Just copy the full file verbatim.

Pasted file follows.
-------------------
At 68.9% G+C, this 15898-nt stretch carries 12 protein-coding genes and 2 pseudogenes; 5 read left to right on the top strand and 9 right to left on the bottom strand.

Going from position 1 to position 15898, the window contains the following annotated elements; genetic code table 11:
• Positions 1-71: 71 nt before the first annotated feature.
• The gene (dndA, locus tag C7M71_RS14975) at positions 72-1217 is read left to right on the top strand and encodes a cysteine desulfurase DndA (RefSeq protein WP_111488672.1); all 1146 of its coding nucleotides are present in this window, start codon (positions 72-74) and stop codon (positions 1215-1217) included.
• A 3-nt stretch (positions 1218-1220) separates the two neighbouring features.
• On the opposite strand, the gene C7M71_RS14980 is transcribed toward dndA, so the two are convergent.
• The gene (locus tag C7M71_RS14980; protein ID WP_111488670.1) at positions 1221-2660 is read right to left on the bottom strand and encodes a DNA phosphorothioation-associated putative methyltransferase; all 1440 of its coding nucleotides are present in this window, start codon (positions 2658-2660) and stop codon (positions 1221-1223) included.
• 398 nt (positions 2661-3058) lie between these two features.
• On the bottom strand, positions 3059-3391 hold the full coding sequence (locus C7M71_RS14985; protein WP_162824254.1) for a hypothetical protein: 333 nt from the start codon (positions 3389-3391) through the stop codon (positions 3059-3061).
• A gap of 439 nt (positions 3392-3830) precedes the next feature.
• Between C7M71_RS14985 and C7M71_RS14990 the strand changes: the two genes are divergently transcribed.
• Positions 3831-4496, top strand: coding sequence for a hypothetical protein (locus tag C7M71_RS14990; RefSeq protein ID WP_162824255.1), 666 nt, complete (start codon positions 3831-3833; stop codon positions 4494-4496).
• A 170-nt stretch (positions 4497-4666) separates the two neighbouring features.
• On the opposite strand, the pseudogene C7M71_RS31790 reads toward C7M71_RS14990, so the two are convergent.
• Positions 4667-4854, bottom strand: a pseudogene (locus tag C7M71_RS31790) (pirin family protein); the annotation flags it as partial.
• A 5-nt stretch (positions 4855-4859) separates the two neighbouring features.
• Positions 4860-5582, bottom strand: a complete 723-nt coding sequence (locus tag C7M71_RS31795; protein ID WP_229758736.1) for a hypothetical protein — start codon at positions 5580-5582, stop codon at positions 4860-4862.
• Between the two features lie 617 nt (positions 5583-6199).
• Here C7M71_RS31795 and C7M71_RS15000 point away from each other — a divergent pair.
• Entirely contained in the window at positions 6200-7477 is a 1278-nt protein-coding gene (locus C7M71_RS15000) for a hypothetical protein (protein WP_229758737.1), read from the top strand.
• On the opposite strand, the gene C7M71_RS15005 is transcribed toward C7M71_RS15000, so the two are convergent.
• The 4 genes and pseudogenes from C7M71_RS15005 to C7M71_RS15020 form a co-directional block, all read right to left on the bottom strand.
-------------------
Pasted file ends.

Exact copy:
At 68.9% G+C, this 15898-nt stretch carries 12 protein-coding genes and 2 pseudogenes; 5 read left to right on the top strand and 9 right to left on the bottom strand.

Going from position 1 to position 15898, the window contains the following annotated elements; genetic code table 11:
• Positions 1-71: 71 nt before the first annotated feature.
• The gene (dndA, locus tag C7M71_RS14975) at positions 72-1217 is read left to right on the top strand and encodes a cysteine desulfurase DndA (RefSeq protein WP_111488672.1); all 1146 of its coding nucleotides are present in this window, start codon (positions 72-74) and stop codon (positions 1215-1217) included.
• A 3-nt stretch (positions 1218-1220) separates the two neighbouring features.
• On the opposite strand, the gene C7M71_RS14980 is transcribed toward dndA, so the two are convergent.
• The gene (locus tag C7M71_RS14980; protein ID WP_111488670.1) at positions 1221-2660 is read right to left on the bottom strand and encodes a DNA phosphorothioation-associated putative methyltransferase; all 1440 of its coding nucleotides are present in this window, start codon (positions 2658-2660) and stop codon (positions 1221-1223) included.
• 398 nt (positions 2661-3058) lie between these two features.
• On the bottom strand, positions 3059-3391 hold the full coding sequence (locus C7M71_RS14985; protein WP_162824254.1) for a hypothetical protein: 333 nt from the start codon (positions 3389-3391) through the stop codon (positions 3059-3061).
• A gap of 439 nt (positions 3392-3830) precedes the next feature.
• Between C7M71_RS14985 and C7M71_RS14990 the strand changes: the two genes are divergently transcribed.
• Positions 3831-4496, top strand: coding sequence for a hypothetical protein (locus tag C7M71_RS14990; RefSeq protein ID WP_162824255.1), 666 nt, complete (start codon positions 3831-3833; stop codon positions 4494-4496).
• A 170-nt stretch (positions 4497-4666) separates the two neighbouring features.
• On the opposite strand, the pseudogene C7M71_RS31790 reads toward C7M71_RS14990, so the two are convergent.
• Positions 4667-4854, bottom strand: a pseudogene (locus tag C7M71_RS31790) (pirin family protein); the annotation flags it as partial.
• A 5-nt stretch (positions 4855-4859) separates the two neighbouring features.
• Positions 4860-5582, bottom strand: a complete 723-nt coding sequence (locus tag C7M71_RS31795; protein ID WP_229758736.1) for a hypothetical protein — start codon at positions 5580-5582, stop codon at positions 4860-4862.
• Between the two features lie 617 nt (positions 5583-6199).
• Here C7M71_RS31795 and C7M71_RS15000 point away from each other — a divergent pair.
• Entirely contained in the window at positions 6200-7477 is a 1278-nt protein-coding gene (locus C7M71_RS15000) for a hypothetical protein (protein WP_229758737.1), read from the top strand.
• On the opposite strand, the gene C7M71_RS15005 is transcribed toward C7M71_RS15000, so the two are convergent.
• The 4 genes and pseudogenes from C7M71_RS15005 to C7M71_RS15020 form a co-directional block, all read right to left on the bottom strand.